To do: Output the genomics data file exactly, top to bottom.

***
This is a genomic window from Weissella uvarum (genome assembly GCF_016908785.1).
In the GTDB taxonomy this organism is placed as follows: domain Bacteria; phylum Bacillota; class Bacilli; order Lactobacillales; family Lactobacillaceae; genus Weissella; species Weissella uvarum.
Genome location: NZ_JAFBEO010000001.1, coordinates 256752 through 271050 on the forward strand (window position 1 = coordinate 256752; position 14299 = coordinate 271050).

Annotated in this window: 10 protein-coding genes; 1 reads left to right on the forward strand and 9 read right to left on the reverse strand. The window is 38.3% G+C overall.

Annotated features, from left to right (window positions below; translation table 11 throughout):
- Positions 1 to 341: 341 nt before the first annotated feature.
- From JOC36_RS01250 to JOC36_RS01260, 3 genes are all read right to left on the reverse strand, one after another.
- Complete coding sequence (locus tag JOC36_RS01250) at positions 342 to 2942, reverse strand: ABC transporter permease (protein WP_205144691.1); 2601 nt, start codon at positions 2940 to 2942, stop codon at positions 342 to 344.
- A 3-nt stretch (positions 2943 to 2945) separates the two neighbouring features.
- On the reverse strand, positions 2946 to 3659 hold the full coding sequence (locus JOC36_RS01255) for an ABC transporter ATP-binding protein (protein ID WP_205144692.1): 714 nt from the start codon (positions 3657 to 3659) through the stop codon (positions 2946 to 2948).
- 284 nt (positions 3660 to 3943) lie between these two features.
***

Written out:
This is a genomic window from Weissella uvarum (genome assembly GCF_016908785.1).
In the GTDB taxonomy this organism is placed as follows: domain Bacteria; phylum Bacillota; class Bacilli; order Lactobacillales; family Lactobacillaceae; genus Weissella; species Weissella uvarum.
Genome location: NZ_JAFBEO010000001.1, coordinates 256752 through 271050 on the forward strand (window position 1 = coordinate 256752; position 14299 = coordinate 271050).

Annotated in this window: 10 protein-coding genes; 1 reads left to right on the forward strand and 9 read right to left on the reverse strand. The window is 38.3% G+C overall.

Annotated features, from left to right (window positions below; translation table 11 throughout):
- Positions 1 to 341: 341 nt before the first annotated feature.
- From JOC36_RS01250 to JOC36_RS01260, 3 genes are all read right to left on the reverse strand, one after another.
- Complete coding sequence (locus tag JOC36_RS01250) at positions 342 to 2942, reverse strand: ABC transporter permease (protein WP_205144691.1); 2601 nt, start codon at positions 2940 to 2942, stop codon at positions 342 to 344.
- A 3-nt stretch (positions 2943 to 2945) separates the two neighbouring features.
- On the reverse strand, positions 2946 to 3659 hold the full coding sequence (locus JOC36_RS01255) for an ABC transporter ATP-binding protein (protein ID WP_205144692.1): 714 nt from the start codon (positions 3657 to 3659) through the stop codon (positions 2946 to 2948).
- 284 nt (positions 3660 to 3943) lie between these two features.